Australia Post is at the centre of claims some principal contractors are underpaying their sub-contractors, and in some cases not being paid for sorting parcels, following a story that aired on ABC’s 7.30 Report last night.
The program also revealed allegations Australia Post contractors were hiring foreign students to work in contravention of their student visas.
One former parcel driver, Aman, who claims he worked for Melbourne-based delivery contractor Harmony Xova, told the program he delivered Australia Post parcels for one year.
He said during that time he was only paid for each parcel delivered and worked up to 14 hours a week unpaid on a weekly basis.
“There is no sorting money. So, for two to three hours every day, Monday to Friday, sort the parcels and everything, that is unpaid,” he told the 7.30 Report.
The program revealed Aman had been underpaid thousands of dollars because of the alleged practices.
It also revealed the Communications Electrical and Plumbing Union (CEPU) had taken several Melbourne-based delivery contractors to the Fair Work Commission, including Harmony Xova, after other workers complained they weren’t paid fairly and should have received superannuation and sorting money.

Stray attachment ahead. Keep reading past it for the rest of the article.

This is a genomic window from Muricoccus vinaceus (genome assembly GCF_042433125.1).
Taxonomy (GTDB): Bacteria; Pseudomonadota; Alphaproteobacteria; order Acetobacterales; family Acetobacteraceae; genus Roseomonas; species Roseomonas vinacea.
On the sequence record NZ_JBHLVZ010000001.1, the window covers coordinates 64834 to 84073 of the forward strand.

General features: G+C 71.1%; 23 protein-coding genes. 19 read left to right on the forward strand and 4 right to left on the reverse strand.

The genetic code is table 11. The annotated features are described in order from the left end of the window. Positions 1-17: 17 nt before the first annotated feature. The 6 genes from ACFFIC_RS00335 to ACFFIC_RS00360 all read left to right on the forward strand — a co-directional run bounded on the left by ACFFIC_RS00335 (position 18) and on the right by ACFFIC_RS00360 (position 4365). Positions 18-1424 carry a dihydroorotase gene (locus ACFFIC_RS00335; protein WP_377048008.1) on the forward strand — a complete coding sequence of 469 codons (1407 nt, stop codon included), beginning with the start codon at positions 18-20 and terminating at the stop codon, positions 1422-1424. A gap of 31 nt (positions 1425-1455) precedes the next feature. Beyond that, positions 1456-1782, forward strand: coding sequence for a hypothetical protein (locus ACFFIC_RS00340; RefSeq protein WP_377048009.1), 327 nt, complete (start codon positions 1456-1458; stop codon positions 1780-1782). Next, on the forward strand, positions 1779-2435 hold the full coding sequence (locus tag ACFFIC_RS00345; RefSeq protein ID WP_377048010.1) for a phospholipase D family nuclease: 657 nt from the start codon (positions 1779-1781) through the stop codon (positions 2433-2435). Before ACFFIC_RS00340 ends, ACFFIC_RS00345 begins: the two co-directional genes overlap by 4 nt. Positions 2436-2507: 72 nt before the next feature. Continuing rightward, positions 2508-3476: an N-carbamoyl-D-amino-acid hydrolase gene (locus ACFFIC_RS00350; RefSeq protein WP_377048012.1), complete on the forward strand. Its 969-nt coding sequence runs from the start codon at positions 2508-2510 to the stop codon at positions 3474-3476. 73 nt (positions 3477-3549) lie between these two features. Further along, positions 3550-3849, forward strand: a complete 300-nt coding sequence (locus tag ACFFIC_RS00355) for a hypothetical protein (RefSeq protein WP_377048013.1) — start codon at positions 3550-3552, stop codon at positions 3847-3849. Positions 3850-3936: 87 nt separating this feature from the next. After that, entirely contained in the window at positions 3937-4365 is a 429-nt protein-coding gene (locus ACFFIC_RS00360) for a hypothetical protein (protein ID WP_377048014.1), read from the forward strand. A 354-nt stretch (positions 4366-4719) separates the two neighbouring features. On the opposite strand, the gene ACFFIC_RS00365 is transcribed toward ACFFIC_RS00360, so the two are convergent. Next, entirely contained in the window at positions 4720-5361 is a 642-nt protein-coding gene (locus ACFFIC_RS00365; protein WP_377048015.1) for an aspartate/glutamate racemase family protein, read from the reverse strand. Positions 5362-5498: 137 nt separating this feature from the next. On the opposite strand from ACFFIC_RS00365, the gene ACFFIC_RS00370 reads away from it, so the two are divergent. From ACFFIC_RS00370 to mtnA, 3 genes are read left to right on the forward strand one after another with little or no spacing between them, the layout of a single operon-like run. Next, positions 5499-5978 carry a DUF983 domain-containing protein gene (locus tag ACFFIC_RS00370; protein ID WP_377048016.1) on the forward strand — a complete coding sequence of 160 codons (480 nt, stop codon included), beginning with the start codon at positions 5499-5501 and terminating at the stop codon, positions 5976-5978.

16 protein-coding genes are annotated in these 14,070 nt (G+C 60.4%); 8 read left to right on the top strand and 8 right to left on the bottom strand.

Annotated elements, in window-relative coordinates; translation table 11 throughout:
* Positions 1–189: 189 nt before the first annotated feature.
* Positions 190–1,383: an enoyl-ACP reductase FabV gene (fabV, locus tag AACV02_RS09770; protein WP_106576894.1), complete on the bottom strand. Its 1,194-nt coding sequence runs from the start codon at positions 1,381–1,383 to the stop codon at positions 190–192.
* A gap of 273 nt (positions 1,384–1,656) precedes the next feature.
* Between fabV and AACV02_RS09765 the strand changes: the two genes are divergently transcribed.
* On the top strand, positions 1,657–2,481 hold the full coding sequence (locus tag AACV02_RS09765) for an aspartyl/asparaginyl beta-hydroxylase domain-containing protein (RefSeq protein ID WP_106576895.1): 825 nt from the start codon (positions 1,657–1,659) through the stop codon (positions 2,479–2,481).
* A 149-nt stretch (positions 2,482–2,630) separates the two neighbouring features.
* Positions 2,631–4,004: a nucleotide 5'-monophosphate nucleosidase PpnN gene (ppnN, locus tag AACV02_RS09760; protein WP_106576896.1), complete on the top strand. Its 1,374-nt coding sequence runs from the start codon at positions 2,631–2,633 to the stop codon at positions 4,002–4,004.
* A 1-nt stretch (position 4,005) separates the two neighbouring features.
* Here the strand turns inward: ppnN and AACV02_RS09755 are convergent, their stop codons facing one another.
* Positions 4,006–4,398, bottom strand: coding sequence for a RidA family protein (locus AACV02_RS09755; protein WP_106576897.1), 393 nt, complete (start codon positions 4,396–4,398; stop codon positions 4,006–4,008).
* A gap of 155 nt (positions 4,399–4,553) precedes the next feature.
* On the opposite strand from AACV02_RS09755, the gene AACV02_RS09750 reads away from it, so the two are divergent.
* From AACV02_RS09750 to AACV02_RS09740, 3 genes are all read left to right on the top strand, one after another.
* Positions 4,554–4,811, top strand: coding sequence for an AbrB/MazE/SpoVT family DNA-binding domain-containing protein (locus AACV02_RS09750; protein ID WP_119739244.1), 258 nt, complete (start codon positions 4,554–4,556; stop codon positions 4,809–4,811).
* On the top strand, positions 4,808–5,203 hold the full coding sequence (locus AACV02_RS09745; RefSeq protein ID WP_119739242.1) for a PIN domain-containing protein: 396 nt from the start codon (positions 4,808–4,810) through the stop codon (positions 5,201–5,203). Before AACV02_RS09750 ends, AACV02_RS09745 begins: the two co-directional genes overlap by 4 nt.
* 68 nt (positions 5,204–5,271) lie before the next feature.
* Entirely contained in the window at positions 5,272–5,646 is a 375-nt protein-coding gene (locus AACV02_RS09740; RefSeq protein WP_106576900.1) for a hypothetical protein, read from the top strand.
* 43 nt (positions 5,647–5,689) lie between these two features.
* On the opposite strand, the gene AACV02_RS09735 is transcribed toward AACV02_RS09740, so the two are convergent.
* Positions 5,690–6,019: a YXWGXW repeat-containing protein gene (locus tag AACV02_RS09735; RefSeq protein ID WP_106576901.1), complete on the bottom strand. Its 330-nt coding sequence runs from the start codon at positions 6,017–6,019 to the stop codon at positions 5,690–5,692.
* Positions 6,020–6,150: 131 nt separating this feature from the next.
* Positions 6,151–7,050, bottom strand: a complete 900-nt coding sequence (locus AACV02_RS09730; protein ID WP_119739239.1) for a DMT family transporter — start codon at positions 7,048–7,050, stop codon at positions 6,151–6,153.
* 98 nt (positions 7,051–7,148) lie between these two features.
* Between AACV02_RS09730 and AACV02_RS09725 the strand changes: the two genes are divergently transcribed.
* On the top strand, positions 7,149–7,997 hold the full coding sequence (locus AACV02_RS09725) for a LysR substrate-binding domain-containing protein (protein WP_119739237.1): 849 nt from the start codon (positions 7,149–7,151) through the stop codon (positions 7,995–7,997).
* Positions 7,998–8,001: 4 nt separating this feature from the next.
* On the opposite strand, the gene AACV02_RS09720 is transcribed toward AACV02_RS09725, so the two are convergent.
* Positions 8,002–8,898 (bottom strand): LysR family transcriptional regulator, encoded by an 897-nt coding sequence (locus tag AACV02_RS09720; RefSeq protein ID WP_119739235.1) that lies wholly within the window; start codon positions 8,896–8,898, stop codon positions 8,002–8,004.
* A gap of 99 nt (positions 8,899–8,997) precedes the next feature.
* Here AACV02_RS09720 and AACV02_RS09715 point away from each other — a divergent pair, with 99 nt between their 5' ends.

Harmony Xova, through its lawyers, argued to the union the men were subcontractors, not employees, according to 7.30.
In a statement provided to the ABC by Harmony Xova’s solicitors, the company denied the workers were employees.
“Consequently there can be no question of under-Award payment,” the company said.
An Australia Post spokesperson told SmartCompany Australia Post could not comment on the cases before the Fair Work Commission, which were yet to have concluded.
The spokesperson says Australia Post’s contractors are a critical part of its delivery network “directly responsible for millions of customer interactions each week” and any allegations of underpayments were taken very seriously.
“Australia Post has contractual relationships with many small business owners across Australia who form a vital part of our national mail and parcel delivery network,” the spokesperson says.
“Our contracts require them to follow the law and provide appropriate working terms and conditions for people they employ.
“There are regular checks in place to ensure that contractors abide by all relevant workplace laws.”
“If there is evidence that a contractor is not complying with these laws, Australia Post will investigate the matter and exercise any appropriate contractual rights to remedy the situation.”
“This includes termination of their contract/s.”
SmartCompany was unable to contact Harmony Xova prior to publication.
*The headline and lead sentence in this article were changed at 1.37pm on July 8 to reflect that the allegations involve sub-contractors rather than contractors